Wednesday, August 28, 2019

Hot Mess explains the problems with making our food system more sustainable and climate-friendly

When I last looked at my most popular environmental topics to blog about, I identified them as energy, food, and water.  That may have changed, as I also blog a lot about climate, but I consider that closely linked to energy.  It's just focusing on the output instead of the input.  Yesterday, Hot Mess uploaded a video that examines the connections among all these topics, Our Food System is Rigged feat. Sheril Kirshenbaum.  Please watch.

The way we eat is unsustainable for the climate. Our food system contributes a massive amount of greenhouse gas emissions and touches basically every facet of our life. Modern diets also contribute to millions of lost lives every year from all the negative health outcomes. The answer is pretty simple on paper: We need to convert more of our diet to plant-based foods, and away from red meat. But in practice? It’s nowhere near that easy. How can something so necessary be so hard? We talked to food policy expert Sheril Kirshenbaum to learn more.
The answer is pretty simple on paper: To help fight climate change, we need to convert more of our diet to plant-based foods and away from red meat. But in practice? It is REALLY hard to do, because the global food system is so huge, so wasteful, and so unequal, that in some ways it’s rigged against healthy eating. We didn’t make this video in order to sound hopeless, though. We just want everyone to have an honest look at how hard a problem this is to solve.
Yes, unraveling the issue is difficult, but I agree with Hot Mess that it needs to be done.  That's why I keep blogging about all parts of the problem.

This isn't the first time Hot Mess has examined the connections between food and the climate.  Last year, the channel posted Beef is Bad for the Climate… But How Bad?

Beef production emits more greenhouse gases than basically anything else we eat, so let’s look at the scale and impact of our bovine pals - and importantly, what we can actually do to make beef less bad.
Every semester, I point out how environmentally unfriendly beef is.  The thought of it made me buy turkey hot dogs the last time I went to the store.  I've also been trying to eat less meat overall to reduce my environmental footprint.  Here's to hoping I serve as a good example.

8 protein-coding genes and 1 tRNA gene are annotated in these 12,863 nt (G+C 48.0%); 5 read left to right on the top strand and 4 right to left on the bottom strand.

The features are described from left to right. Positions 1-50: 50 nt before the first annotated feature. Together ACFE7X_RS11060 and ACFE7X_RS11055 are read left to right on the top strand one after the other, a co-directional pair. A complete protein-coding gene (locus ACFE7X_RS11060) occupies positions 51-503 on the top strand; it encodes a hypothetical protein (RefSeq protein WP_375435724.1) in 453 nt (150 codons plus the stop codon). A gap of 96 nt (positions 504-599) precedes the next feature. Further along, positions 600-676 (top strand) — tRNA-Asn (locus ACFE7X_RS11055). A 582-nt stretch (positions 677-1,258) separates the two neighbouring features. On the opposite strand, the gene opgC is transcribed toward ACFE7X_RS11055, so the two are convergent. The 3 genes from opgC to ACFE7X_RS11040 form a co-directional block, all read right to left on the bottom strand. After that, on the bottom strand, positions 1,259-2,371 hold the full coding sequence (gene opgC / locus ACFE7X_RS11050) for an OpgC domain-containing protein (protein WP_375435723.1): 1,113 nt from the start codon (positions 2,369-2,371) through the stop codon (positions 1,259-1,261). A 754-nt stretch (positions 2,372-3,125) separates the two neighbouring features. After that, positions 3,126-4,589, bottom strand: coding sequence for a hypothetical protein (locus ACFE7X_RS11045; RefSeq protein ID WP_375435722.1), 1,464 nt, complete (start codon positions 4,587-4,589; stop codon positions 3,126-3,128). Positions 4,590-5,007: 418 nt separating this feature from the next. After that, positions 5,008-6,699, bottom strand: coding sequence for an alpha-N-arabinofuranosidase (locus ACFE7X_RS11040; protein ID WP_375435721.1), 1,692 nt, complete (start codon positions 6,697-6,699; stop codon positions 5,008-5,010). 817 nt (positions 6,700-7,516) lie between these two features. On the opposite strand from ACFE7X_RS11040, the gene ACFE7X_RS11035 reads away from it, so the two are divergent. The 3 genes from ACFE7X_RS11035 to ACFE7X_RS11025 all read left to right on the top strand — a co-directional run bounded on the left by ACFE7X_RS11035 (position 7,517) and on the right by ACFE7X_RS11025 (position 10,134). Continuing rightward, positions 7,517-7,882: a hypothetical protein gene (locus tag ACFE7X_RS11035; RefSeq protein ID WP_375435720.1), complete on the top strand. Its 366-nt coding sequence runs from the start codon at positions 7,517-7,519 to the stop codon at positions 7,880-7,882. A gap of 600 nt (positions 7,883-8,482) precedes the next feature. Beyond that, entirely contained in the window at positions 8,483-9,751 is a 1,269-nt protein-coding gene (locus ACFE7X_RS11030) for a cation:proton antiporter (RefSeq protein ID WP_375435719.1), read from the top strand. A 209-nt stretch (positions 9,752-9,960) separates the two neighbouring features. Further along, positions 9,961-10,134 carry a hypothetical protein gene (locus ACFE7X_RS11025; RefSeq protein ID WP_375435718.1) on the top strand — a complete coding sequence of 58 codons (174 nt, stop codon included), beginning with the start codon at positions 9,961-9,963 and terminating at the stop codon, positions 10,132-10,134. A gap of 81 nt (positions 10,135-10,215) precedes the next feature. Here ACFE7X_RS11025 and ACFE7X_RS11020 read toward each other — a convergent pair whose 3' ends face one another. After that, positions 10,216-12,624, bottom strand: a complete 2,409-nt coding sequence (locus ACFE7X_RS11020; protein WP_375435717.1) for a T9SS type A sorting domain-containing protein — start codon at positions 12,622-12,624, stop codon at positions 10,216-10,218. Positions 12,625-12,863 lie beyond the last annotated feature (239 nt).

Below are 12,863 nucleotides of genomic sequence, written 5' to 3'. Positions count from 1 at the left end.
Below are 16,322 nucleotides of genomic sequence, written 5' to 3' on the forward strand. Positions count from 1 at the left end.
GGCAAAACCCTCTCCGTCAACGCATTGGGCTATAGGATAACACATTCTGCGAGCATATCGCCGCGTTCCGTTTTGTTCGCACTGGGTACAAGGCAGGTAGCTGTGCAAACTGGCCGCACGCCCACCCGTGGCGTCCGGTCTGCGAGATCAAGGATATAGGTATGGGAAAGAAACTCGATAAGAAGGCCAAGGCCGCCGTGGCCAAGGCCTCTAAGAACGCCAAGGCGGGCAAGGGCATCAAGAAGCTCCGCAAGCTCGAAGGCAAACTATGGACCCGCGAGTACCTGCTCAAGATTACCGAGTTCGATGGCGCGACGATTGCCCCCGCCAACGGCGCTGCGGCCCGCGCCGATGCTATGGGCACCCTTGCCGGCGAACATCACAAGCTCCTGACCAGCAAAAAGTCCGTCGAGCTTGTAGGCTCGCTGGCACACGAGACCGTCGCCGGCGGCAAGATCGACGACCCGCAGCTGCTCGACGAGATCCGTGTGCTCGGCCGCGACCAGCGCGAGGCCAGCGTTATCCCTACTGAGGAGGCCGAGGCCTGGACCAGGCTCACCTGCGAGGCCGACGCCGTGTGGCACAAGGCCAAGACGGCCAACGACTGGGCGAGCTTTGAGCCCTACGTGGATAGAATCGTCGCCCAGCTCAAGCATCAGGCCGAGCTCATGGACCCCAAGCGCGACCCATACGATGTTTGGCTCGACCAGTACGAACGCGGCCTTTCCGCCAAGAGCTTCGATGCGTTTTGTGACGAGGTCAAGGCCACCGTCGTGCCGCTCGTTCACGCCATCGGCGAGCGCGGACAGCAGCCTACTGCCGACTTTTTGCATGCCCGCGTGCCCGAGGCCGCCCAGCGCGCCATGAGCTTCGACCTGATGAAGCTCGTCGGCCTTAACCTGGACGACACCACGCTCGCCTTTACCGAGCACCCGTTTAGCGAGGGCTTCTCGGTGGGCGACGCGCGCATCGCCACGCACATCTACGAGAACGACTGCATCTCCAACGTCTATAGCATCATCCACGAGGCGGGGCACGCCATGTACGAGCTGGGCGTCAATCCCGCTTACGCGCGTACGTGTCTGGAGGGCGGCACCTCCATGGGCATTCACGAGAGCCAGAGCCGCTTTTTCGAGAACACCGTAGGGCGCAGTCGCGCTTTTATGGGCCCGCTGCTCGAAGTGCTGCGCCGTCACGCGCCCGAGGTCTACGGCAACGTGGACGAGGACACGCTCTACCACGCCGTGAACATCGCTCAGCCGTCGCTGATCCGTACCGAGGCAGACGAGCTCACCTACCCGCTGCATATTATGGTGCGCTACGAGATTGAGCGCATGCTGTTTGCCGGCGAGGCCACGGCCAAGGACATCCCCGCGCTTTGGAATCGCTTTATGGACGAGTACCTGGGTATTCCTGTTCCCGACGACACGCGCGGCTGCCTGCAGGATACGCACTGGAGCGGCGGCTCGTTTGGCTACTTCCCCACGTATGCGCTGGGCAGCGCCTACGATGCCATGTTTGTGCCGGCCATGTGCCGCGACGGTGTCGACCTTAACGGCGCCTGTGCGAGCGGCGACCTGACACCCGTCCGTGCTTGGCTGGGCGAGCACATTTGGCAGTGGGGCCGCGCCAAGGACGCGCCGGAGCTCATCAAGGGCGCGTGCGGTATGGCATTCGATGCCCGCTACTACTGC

1. No one wants to touch the Third Rail of Environmentalism; Over Population.

    1. Well, my students have given two presentations on overpopulation and I have a population label about the issue, so it's not no one. However, don't expect the U.S. to ever address the issue the way the Chinese have. First, it's not needed; we're actually on track to have the population start shrinking in a century. Second, it's not in our nature. The American way to control population is to restrict immigration and start deporting immigrants already here. I said that to my students four years ago and, behold, it's happening. Sometimes, I don't like being right.

  2. I'll read those.

    Meanwhile, I got a 24 ban for 'hate speech' for saying " A whole lotta dumb assed white folks right here need to be sterilized...or euthanized." Dog fuckers...

    1. I'm sorry to read that. It's the result of either one of the people in Our Doomed Present reporting you or Facebook itself monitoring the group. If it's the former, we don't need reactionaries gaming Facebook's community guidelines reporting our group's admins, so I'll ban them if I figure out who it is. If it's Facebook, there's not much that can be done other than typing "yt" instead of "white," like some of my African-American friends do there to avoid being caught up in a keyword search.